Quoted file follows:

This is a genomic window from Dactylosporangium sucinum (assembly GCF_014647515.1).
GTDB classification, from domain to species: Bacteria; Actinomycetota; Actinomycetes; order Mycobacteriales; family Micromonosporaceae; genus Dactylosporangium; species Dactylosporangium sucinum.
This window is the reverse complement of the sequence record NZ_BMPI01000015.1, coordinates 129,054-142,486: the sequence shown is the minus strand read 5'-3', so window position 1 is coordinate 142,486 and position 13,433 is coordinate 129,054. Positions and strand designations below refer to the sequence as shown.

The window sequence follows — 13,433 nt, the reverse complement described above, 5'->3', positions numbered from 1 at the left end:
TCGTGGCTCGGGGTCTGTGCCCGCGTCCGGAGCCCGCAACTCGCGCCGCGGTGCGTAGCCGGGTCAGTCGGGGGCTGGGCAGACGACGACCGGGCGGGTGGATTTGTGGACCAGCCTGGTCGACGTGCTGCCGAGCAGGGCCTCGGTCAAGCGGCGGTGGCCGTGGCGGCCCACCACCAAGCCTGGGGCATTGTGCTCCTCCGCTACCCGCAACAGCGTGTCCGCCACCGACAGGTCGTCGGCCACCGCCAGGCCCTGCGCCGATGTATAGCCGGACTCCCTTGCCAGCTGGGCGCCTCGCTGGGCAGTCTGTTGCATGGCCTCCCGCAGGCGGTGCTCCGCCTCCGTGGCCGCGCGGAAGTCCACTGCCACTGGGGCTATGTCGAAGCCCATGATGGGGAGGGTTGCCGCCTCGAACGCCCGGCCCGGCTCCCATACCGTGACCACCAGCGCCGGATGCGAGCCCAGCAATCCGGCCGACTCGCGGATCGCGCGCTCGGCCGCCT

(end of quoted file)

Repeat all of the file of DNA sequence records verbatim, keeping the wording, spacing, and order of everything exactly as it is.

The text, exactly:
This is a genomic window from Dactylosporangium sucinum (assembly GCF_014647515.1).
GTDB classification, from domain to species: Bacteria; Actinomycetota; Actinomycetes; order Mycobacteriales; family Micromonosporaceae; genus Dactylosporangium; species Dactylosporangium sucinum.
This window is the reverse complement of the sequence record NZ_BMPI01000015.1, coordinates 129,054-142,486: the sequence shown is the minus strand read 5'-3', so window position 1 is coordinate 142,486 and position 13,433 is coordinate 129,054. Positions and strand designations below refer to the sequence as shown.

The window sequence follows — 13,433 nt, the reverse complement described above, 5'->3', positions numbered from 1 at the left end:
TCGTGGCTCGGGGTCTGTGCCCGCGTCCGGAGCCCGCAACTCGCGCCGCGGTGCGTAGCCGGGTCAGTCGGGGGCTGGGCAGACGACGACCGGGCGGGTGGATTTGTGGACCAGCCTGGTCGACGTGCTGCCGAGCAGGGCCTCGGTCAAGCGGCGGTGGCCGTGGCGGCCCACCACCAAGCCTGGGGCATTGTGCTCCTCCGCTACCCGCAACAGCGTGTCCGCCACCGACAGGTCGTCGGCCACCGCCAGGCCCTGCGCCGATGTATAGCCGGACTCCCTTGCCAGCTGGGCGCCTCGCTGGGCAGTCTGTTGCATGGCCTCCCGCAGGCGGTGCTCCGCCTCCGTGGCCGCGCGGAAGTCCACTGCCACTGGGGCTATGTCGAAGCCCATGATGGGGAGGGTTGCCGCCTCGAACGCCCGGCCCGGCTCCCATACCGTGACCACCAGCGCCGGATGCGAGCCCAGCAATCCGGCCGACTCGCGGATCGCGCGCTCGGCCGCCT